Bringing a history character to life is no easy task and the JMM staff has been working on this project at a very steady pace. There are so many components involved in trying to create a living history character. First, we had to choose the character that we would try and recreate. As a staff, we had to figure out whose life we would highlight. It needed to be someone from Maryland who had a story and it was our job to do the research within our collections and figure out who that person would be …
Meet Bessie Bluefeld…… the matriarch of the beloved Bluefeld Caterers. Bessie was an immigrant who grew up during a turbulent time in Russia in the 1890’s. We have found evidence from the ship’s manifest of where Bessie and her husband Charles were born. Novgorod-Volinsk (aka Zvihil) is a large town in the Volhynia region of modern day Ukraine. We know that Bessie’s family, the Biskers, was known in the town as the go- to lodge for Jewish visitors because they ran a clean and efficient house, and would serve delicious kosher food to their guests. Bessie and Charles were married at 16 and 17 respectively.
Bessie arrived in 1906 on a ship that came directly to Locust Point in Baltimore. At the time that she arrived, Locust Point was at its height of its history – with about 40 thousand immigrants passing through each year. Part of what made Baltimore such a popular port for immigrants was that it was the starting point for the B & O railroad, and many passengers opted to buy single tickets that included a journey out west after arrival in Baltimore. But for Bessie and Charles, Baltimore was their final destination and so they likely joined the other Baltimore bound immigrants by taking a ferry across the harbor to Fells Point.
Through research of our oral history collection, we listened to the oral transcriptions from Bessie’s sons, Louis and Phillip Bluefeld, and we were better able to understand the Bluefeld family story. We learned that upon arriving to Baltimore, Charles took work in construction, and Bessie spent her time at home, raising the first children of the family. After time, Bessie felt that Charles’ work was too dangerous and she told him that things had to change. He quit his job and they used their savings to buy a small grocery store near Fell’s Point. Through the next decade they bought and sold grocery stores and real estate throughout Baltimore city. By the 1920s, the family was also working a stall in Lexington market, and they had earned enough money to purchase two cars, a rarity in that era.
Bessie and Charles Bluefeld
During this period of prosperity, Bessie traveled to Atlantic City and Florida, beginning to develop her refined taste that would later be known as the “Orchid touch” that gave Bluefeld catering its edge as one of the premier kosher catering businesses in the area. Bessie and her family survived the initial crash of the stock market in 1929, but in 1933 the family’s well-known financial reliability would eventually be the cause of their downfall. They were signatories for a land deal with Sunoil, which fell through and they lost almost everything
The Bluefelds were able to scrape together enough to begin working at Lexington Market again, but now they had no choice but to work on Saturdays and to sell pork (as it was the most profitable option). The whole family, including the children who were old enough, worked at this point; Louis recalls that it was this or starve. Slowly, they were able to earn back enough money for Bessie to begin volunteering with the sick benefit and relief association at the Progressive Lodge. From here, she bought a stand on the nearby beach for 1200 dollars, and started the business that was the seed of Bluefeld catering. From 1937 to 1941 Bluefeld catering blossomed, and Bessie was at the heart of things. She always sought to provide the very best for her patrons, and rarely asked for much in return. Her sons recalled one particular incident when a client suggested that he should give a deposit for Bluefeld’s services. Bessie refused, replying “I wanted to give your mother a deposit and she said, “I should give you a deposit; you are trusting your daughter’s wedding to me.”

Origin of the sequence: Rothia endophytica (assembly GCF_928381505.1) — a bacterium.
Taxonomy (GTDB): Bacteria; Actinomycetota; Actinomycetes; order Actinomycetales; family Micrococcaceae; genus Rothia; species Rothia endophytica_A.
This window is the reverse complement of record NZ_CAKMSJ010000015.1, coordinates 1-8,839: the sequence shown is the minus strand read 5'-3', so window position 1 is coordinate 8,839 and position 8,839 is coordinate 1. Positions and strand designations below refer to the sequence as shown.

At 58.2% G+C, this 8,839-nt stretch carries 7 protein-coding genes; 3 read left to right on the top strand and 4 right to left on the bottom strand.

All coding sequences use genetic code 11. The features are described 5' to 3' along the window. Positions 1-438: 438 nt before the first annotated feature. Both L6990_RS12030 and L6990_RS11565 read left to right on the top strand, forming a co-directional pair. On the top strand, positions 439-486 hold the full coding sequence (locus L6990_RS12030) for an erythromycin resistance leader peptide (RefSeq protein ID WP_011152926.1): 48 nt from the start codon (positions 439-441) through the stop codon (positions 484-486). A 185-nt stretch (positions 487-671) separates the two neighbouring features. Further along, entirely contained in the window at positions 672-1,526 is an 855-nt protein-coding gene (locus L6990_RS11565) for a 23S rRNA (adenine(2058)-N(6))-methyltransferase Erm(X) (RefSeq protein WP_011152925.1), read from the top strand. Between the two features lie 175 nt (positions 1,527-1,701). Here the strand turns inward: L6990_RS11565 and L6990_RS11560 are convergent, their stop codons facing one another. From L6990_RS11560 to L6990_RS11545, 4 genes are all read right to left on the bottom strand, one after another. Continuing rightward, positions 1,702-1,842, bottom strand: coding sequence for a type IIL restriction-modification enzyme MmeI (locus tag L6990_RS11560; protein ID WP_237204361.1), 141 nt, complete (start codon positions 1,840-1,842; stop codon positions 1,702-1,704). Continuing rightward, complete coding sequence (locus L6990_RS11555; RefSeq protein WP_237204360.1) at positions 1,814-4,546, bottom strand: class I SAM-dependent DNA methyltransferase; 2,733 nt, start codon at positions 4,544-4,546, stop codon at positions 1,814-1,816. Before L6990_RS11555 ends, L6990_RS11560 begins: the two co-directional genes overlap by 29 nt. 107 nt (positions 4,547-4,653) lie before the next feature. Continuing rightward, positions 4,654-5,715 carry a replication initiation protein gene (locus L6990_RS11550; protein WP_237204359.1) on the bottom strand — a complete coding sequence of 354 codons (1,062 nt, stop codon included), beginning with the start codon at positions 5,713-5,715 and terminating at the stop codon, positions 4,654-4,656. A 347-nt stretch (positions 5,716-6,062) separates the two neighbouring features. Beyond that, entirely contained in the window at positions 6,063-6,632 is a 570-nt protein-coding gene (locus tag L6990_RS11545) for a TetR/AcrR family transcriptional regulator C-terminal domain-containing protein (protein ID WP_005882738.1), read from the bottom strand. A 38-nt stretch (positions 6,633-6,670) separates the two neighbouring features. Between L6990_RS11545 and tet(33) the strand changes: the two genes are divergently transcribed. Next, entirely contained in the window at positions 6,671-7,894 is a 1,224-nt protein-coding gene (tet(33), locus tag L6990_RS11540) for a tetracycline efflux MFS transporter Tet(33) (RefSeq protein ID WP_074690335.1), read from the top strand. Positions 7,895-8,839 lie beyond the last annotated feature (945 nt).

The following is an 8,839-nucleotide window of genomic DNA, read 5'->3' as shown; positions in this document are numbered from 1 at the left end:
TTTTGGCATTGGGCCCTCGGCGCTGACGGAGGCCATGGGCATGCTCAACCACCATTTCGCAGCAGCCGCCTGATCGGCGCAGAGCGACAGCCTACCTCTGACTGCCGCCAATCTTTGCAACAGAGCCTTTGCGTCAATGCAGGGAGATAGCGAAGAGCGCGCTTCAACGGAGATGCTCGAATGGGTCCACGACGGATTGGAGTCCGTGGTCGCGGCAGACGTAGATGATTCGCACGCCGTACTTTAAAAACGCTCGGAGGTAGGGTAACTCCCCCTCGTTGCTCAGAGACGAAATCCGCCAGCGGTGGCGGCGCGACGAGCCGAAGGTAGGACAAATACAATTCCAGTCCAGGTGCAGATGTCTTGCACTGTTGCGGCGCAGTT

In 1941, Bessie Bluefeld died suddenly. She had rarely even been mildly ill, but a cerebral hemorrhage struck her and she lapsed into a coma and died three days later. The week that she died her family carried on with the 13 events they had planned because they felt it was not an option to let down so many families. Though the company had really only just begun at that point, Bessie’s ideals remained the driving force behind the company long after her death. Years later her son Louis would recall, “She was our charm, she was our mentor, she was the one who had all the foresight. What we did years after was only a matter of doing what she had planned. She had set the guide rules of what our business was to be, the adding the dignity that catering was beautiful, that the responsibility was on us to do a good job for the people.”
So, as you can see… this is an incredible, Maryland family story-and we wanted others to learn and be inspired from Bessie and her family’s unbelievable determination and work ethic. Over the past two weeks the JMM has been holding auditions to cast Bessie Bluefeld with the help of Harriet Lynn, Producer/Artistic Director with Heritage Theatre Artists’ Consortium. Harriet sent an audition notice to various venues and we received responses from aspiring actresses living in both Baltimore and the DC area.
It has been a lot of fun over the past two Mondays morning holding auditions and got to meet some very talented and gifted actresses. Secretly, I felt like one of the judges on America’s Got Talent and I loved watching each actress perform her monologue and read from the script with her best Russian, Yiddish accent…….. It was a very hard decision to choose one person as each of the actresses brought such different gifts to the role. After a lot of discussion, we feel confident in our choice….
We look forward to sharing Bessie’s wonderful story with the community and we are excited to introduce Terry Nicolletti to the Baltimore community, as she has been chosen to play the role of Bessie Bluefeld. Terry and Harriet will be working together over the next few months to put together a rehearsal schedule and further develop Bessie’s character. Terry’s excitement about the Bessie is contagious and we look forward to bringing Bessie Bluefeld out to the community in the late spring.